Long term objectives are to identify nutritional factors which 1) contribute to, or reduce the risk for the high incidence of colon cancer in Western culture or 2) could be useful as adjunctive therapy in the management of bowel cancer. Dietary cholesterol contributes to risk for colon cancer epidemiologically and experimentally, but little is known of cholesterol dynamics in colonic mucosal epithelium or in tumors arising from it. Based upon preliminary evidence, the following is hypothesized: The large bowel mucosal epithelium exhibits membrane low density lipoprotein (LDL) receptors. During tumor development and alterations in the state of differentiation, in the bowel, there is a loss in the ability of epithelial derived tumors to express membrane LDL-cholesterol receptors. This implies that colon tumor cells and derived hepatic or other metastases obtain their cholesterol-requirements for cellular maintenance and replication from internal cholesterol pools. An inability of colon tumor cells to obtain exogenous LDL cholesterol points to a selective strategy which may have chemotherapeutic, or radiodiagnostic, implications. This will be evaluated in 1) colon tumor cell lines for the presence or absence of LDL receptors using meyinolin as an inhibitor, an ELISA that measures binding of monoclonal bovine/human antibody to the receptor with an immunoperoxidase stain for LDL binding, utilizing 2 I-LDL and methylated LDL to assess receptor dependent and independent LDL uptake; 2) by preparing murine monoclonal antibodies specific for human LDL receptors and comparing this with bovine LDL receptor antibody in histochemical preparations of human normal colon, """"""""uninvolved' colon adjacent to colonic tumors and colonic tumors; 3) by ascertaining if bowel tumors removed at surgery, and metastatic lesions possess LDL receptors as defined by histochemical techniques; 4) by assessing colon polyps for LDL receptors histochemically and usefulness in polyp classification; and 5) by defining the distribution and density of LDL receptors throughout the entire normal human colon using LDL receptor antibody coupled to histochemical stains.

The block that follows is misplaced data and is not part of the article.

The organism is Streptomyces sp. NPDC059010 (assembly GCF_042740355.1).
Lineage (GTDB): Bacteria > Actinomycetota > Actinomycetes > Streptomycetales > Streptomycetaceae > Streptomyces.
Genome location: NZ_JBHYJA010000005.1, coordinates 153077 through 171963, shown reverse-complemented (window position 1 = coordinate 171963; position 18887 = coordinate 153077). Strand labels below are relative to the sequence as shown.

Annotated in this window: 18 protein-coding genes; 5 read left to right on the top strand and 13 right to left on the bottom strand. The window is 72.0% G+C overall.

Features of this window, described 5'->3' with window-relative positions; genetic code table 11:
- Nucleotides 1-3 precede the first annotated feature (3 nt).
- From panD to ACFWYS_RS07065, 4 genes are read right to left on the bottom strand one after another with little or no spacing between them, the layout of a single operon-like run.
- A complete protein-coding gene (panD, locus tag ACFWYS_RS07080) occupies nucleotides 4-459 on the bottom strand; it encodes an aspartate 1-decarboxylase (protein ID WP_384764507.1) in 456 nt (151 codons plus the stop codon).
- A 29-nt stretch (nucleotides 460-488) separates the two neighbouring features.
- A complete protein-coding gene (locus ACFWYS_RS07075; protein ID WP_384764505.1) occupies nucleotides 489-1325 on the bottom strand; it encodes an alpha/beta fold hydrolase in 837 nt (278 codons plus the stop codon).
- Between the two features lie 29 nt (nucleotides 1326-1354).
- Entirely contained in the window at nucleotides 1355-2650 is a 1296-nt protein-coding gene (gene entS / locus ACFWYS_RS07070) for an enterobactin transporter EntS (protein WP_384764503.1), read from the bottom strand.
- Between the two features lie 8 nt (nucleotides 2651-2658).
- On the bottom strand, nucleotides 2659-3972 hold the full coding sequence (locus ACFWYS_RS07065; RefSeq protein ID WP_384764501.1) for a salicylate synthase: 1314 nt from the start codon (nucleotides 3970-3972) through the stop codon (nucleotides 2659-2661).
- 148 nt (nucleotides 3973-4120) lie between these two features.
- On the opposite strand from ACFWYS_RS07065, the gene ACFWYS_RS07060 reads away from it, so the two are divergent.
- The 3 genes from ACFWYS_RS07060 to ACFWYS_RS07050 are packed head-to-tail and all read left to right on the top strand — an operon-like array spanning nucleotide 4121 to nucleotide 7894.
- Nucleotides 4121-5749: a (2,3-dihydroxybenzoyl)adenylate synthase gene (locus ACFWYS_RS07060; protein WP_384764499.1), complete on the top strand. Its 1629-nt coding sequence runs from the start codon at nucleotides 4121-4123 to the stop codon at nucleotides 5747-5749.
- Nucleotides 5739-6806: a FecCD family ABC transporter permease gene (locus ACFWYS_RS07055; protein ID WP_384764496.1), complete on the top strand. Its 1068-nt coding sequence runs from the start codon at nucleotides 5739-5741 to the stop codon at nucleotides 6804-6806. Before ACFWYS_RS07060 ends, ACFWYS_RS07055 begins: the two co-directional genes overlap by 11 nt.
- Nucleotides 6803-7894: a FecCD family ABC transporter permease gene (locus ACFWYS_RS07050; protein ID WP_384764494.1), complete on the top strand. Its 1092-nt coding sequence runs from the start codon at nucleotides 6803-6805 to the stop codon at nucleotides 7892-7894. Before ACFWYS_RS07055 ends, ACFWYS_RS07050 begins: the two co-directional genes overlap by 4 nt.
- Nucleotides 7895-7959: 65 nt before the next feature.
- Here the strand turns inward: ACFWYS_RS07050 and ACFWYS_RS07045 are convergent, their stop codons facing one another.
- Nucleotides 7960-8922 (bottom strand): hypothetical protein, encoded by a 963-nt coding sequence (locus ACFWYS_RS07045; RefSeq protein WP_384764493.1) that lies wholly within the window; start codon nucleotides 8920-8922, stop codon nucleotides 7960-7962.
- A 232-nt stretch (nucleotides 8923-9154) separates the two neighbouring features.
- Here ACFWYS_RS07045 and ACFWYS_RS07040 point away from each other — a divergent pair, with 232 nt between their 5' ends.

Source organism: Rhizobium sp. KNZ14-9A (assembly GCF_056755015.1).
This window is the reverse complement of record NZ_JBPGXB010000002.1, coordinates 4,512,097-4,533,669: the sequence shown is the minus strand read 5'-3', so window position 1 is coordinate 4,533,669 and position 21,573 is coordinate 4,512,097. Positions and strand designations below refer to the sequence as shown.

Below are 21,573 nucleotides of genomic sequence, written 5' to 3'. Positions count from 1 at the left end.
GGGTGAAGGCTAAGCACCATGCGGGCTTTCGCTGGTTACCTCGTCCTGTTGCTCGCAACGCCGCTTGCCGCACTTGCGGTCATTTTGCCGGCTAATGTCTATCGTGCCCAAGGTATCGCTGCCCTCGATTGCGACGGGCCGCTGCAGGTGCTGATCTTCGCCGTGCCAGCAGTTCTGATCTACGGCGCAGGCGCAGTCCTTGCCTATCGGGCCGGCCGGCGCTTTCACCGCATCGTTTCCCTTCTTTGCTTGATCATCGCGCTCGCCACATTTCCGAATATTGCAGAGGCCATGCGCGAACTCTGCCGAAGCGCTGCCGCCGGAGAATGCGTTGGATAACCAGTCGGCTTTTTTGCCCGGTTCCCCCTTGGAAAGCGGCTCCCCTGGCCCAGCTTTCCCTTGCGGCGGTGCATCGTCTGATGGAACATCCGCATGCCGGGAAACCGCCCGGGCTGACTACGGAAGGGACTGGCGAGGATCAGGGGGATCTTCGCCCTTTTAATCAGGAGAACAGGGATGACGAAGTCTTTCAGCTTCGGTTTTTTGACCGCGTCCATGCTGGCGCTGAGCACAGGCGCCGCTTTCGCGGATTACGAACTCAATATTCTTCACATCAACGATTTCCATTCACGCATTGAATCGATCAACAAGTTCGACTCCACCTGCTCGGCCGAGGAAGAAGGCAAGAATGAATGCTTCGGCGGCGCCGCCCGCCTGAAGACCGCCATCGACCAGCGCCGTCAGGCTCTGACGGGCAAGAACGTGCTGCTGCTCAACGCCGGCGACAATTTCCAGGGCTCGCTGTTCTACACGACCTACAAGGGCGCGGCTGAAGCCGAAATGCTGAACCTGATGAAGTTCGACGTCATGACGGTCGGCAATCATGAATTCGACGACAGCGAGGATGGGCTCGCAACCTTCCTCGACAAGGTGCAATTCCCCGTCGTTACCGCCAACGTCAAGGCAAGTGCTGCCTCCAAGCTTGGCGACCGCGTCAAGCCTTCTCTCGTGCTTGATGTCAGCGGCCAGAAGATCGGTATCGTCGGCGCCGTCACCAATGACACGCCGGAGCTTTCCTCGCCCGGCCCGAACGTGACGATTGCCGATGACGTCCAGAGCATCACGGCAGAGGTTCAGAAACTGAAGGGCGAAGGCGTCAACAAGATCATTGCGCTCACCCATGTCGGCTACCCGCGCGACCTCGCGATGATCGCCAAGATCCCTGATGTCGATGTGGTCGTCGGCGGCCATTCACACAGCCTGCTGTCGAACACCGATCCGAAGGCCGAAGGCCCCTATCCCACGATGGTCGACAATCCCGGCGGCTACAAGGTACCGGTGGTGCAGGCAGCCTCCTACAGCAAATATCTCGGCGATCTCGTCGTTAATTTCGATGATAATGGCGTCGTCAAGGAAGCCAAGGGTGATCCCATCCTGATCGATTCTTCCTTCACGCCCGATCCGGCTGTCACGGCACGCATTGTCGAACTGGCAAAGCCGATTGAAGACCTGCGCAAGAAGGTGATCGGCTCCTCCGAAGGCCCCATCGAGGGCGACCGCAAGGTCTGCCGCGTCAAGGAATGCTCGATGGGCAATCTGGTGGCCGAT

National Institute of Health (NIH)
National Cancer Institute (NCI)
Research Project (R01)
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Metabolic Pathology Study Section (MEP)
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Mallory Institute of Pathology
United States
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